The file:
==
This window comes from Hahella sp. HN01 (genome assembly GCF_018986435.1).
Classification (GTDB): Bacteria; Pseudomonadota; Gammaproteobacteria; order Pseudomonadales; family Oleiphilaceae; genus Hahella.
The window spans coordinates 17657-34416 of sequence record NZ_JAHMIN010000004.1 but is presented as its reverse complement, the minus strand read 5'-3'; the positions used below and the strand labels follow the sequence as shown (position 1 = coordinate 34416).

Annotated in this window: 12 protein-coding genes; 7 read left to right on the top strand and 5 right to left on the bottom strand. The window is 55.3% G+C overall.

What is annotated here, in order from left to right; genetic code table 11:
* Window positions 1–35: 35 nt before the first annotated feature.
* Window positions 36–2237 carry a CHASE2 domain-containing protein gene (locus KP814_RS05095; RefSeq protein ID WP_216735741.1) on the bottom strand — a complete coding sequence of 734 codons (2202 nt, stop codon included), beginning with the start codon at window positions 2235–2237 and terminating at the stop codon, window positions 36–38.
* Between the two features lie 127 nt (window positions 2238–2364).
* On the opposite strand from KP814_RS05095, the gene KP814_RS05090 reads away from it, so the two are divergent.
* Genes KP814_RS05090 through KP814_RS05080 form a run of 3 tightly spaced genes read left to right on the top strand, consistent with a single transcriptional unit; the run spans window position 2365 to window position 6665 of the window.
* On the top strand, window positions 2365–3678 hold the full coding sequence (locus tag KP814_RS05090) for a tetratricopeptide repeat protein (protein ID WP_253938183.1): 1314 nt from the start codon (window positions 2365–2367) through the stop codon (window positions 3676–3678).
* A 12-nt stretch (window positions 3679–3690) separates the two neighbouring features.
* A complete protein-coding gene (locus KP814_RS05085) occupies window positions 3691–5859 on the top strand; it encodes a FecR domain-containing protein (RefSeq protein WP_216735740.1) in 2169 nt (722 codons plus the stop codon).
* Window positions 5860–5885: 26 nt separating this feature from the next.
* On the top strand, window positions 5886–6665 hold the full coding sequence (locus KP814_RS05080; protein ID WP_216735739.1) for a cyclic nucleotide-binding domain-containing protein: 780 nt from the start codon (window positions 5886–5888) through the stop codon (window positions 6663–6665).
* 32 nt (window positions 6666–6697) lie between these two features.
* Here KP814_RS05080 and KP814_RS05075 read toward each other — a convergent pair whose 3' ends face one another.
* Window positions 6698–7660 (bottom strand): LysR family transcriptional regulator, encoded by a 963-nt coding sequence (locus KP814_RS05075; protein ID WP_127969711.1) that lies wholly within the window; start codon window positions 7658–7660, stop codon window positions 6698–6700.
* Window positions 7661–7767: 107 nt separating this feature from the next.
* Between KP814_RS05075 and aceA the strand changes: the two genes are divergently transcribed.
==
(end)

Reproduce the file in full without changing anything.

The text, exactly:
This window comes from Hahella sp. HN01 (genome assembly GCF_018986435.1).
Classification (GTDB): Bacteria; Pseudomonadota; Gammaproteobacteria; order Pseudomonadales; family Oleiphilaceae; genus Hahella.
The window spans coordinates 17657-34416 of sequence record NZ_JAHMIN010000004.1 but is presented as its reverse complement, the minus strand read 5'-3'; the positions used below and the strand labels follow the sequence as shown (position 1 = coordinate 34416).

Annotated in this window: 12 protein-coding genes; 7 read left to right on the top strand and 5 right to left on the bottom strand. The window is 55.3% G+C overall.

What is annotated here, in order from left to right; genetic code table 11:
* Window positions 1–35: 35 nt before the first annotated feature.
* Window positions 36–2237 carry a CHASE2 domain-containing protein gene (locus KP814_RS05095; RefSeq protein ID WP_216735741.1) on the bottom strand — a complete coding sequence of 734 codons (2202 nt, stop codon included), beginning with the start codon at window positions 2235–2237 and terminating at the stop codon, window positions 36–38.
* Between the two features lie 127 nt (window positions 2238–2364).
* On the opposite strand from KP814_RS05095, the gene KP814_RS05090 reads away from it, so the two are divergent.
* Genes KP814_RS05090 through KP814_RS05080 form a run of 3 tightly spaced genes read left to right on the top strand, consistent with a single transcriptional unit; the run spans window position 2365 to window position 6665 of the window.
* On the top strand, window positions 2365–3678 hold the full coding sequence (locus tag KP814_RS05090) for a tetratricopeptide repeat protein (protein ID WP_253938183.1): 1314 nt from the start codon (window positions 2365–2367) through the stop codon (window positions 3676–3678).
* A 12-nt stretch (window positions 3679–3690) separates the two neighbouring features.
* A complete protein-coding gene (locus KP814_RS05085) occupies window positions 3691–5859 on the top strand; it encodes a FecR domain-containing protein (RefSeq protein WP_216735740.1) in 2169 nt (722 codons plus the stop codon).
* Window positions 5860–5885: 26 nt separating this feature from the next.
* On the top strand, window positions 5886–6665 hold the full coding sequence (locus KP814_RS05080; protein ID WP_216735739.1) for a cyclic nucleotide-binding domain-containing protein: 780 nt from the start codon (window positions 5886–5888) through the stop codon (window positions 6663–6665).
* 32 nt (window positions 6666–6697) lie between these two features.
* Here KP814_RS05080 and KP814_RS05075 read toward each other — a convergent pair whose 3' ends face one another.
* Window positions 6698–7660 (bottom strand): LysR family transcriptional regulator, encoded by a 963-nt coding sequence (locus KP814_RS05075; protein ID WP_127969711.1) that lies wholly within the window; start codon window positions 7658–7660, stop codon window positions 6698–6700.
* Window positions 7661–7767: 107 nt separating this feature from the next.
* Between KP814_RS05075 and aceA the strand changes: the two genes are divergently transcribed.